For A’ That – Episode 1

Delighted to announce the beginning of a new companion podcast to the Scottish Independence Podcast.

The For A’ That podcast isn’t an interview format, it’s more of a discussion of the week’s events, issues, rants, ramblings & absurdities relating to the upcoming referendum and Scottish politics more generally. We’ll try to put them out every Sunday.

In this first episode it is myself with Andrew Tickell or Lallands Peat Worrier.

We chat about the legal kerfuffle over EU membership, the prisoners voting issue and touch on the rules that are going to be laid down regarding the financing of the campaigns.

Hope you enjoy!

This is the download link (right click and save as)

Here is the homepage to listen online.

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3 comments

  1. I like it.

    Good point there about the coarsening of our social and political discourse. I feel that quite strongly myself, although I’m not sure whether the nature of the discourse has actually changed all that much or whether there are now simply different targets for acceptable bigotry. In the twenties and thirties you had the kikes, in the fifties and sixties you had the niggers, and now we have immigrants and the undeserving disabled.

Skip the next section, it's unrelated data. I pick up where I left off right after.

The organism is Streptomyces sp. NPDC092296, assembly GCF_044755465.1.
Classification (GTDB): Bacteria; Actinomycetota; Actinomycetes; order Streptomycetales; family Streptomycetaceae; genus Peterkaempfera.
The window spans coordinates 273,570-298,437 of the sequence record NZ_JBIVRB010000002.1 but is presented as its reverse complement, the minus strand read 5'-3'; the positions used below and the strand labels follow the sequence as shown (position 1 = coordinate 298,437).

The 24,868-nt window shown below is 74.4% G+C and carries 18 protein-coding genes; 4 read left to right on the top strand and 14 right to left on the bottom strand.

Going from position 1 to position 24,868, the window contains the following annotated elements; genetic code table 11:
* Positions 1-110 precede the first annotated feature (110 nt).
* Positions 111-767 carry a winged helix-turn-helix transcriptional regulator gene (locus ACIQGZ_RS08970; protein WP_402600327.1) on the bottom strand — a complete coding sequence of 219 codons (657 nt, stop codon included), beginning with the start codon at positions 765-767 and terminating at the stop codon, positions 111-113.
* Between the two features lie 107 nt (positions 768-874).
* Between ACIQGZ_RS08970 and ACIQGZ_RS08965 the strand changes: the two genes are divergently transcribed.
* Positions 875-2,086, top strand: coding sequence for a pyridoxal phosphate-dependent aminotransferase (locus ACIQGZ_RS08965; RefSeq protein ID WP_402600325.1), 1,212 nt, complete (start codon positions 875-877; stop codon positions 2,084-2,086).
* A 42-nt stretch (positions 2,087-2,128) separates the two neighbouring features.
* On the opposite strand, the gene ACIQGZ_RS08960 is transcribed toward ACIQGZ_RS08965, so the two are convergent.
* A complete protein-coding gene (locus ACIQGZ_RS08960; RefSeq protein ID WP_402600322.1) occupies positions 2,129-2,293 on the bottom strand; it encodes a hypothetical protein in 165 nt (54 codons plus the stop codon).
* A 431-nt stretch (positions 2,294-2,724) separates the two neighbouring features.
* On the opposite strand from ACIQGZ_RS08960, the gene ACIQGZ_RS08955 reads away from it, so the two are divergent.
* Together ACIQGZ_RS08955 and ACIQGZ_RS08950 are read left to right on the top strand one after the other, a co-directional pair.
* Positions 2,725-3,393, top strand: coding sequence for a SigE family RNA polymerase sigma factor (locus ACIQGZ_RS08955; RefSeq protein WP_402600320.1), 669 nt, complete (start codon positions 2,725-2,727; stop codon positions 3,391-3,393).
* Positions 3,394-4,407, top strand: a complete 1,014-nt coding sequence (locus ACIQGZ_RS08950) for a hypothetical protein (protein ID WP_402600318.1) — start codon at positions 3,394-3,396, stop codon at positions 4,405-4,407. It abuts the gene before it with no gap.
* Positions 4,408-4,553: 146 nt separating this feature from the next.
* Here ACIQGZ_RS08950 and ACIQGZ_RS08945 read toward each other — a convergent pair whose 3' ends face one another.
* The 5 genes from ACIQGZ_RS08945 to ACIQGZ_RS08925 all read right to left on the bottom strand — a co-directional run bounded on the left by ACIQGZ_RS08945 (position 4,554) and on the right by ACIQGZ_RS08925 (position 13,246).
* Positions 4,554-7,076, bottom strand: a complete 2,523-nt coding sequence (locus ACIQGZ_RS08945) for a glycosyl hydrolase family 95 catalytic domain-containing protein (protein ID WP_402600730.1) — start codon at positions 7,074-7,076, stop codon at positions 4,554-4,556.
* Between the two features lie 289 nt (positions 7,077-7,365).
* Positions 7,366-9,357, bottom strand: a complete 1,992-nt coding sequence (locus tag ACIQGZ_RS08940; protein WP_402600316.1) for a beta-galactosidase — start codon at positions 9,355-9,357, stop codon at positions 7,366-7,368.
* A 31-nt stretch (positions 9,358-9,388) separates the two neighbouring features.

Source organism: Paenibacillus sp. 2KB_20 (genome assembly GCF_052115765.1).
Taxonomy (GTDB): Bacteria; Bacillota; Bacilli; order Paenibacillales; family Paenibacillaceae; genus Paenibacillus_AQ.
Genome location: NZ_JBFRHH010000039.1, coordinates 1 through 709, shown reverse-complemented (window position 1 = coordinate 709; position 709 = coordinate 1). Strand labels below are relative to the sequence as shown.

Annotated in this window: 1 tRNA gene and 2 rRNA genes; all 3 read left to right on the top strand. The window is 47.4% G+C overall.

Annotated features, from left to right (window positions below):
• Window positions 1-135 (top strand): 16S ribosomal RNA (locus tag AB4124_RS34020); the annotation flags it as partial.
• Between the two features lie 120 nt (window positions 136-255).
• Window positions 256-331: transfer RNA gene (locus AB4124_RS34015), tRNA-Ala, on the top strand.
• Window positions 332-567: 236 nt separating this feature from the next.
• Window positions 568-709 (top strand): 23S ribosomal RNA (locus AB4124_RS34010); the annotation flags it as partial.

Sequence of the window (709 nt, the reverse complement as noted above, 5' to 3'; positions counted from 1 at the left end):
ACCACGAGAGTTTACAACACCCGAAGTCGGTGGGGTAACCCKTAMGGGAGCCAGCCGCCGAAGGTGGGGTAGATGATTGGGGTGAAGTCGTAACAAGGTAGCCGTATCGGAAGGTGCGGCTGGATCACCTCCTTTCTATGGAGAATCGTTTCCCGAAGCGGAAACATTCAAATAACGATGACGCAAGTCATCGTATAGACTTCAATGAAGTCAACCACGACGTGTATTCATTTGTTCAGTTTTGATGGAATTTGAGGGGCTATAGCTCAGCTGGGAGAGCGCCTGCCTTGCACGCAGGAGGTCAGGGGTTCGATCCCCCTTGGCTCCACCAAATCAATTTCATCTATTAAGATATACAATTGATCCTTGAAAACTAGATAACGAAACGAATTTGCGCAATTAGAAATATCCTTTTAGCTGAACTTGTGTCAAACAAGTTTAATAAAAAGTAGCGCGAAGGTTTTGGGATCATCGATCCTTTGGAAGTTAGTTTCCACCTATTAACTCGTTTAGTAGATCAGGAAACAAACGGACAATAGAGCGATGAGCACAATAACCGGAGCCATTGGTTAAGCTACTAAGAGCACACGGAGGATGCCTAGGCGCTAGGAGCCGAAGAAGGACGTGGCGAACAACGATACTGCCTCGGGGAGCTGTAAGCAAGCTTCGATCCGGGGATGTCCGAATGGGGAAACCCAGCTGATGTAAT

2. A further complication is that the political class nowadays is probably less representative of the human population than it has been for several decades: Labour has certainly alienated great swathes of its presumed working-class constituency, and apparently there are still plenty of Conservatives who are stupid enough to consider Daveybloke a liberal moderniser instead of the sociopathic Regency fop he actually is. Presumably, it follows that acceptable bigotry in elite circles is not altogether representative of acceptable bigotry among actual human beings. Daveybloke has just about grasped that some of his MPs are women so it’s unwise to make certain wisecracks at certain points in the oestrus cycle; but what about the famous Tourette’s line? Was it a joke against Ed Balls or a joke against sufferers; or did he come over all subtle and make a funny against both? Perhaps more importantly, who was meant to laugh at it – the country, the coalition, or just the Bullingdon Club?

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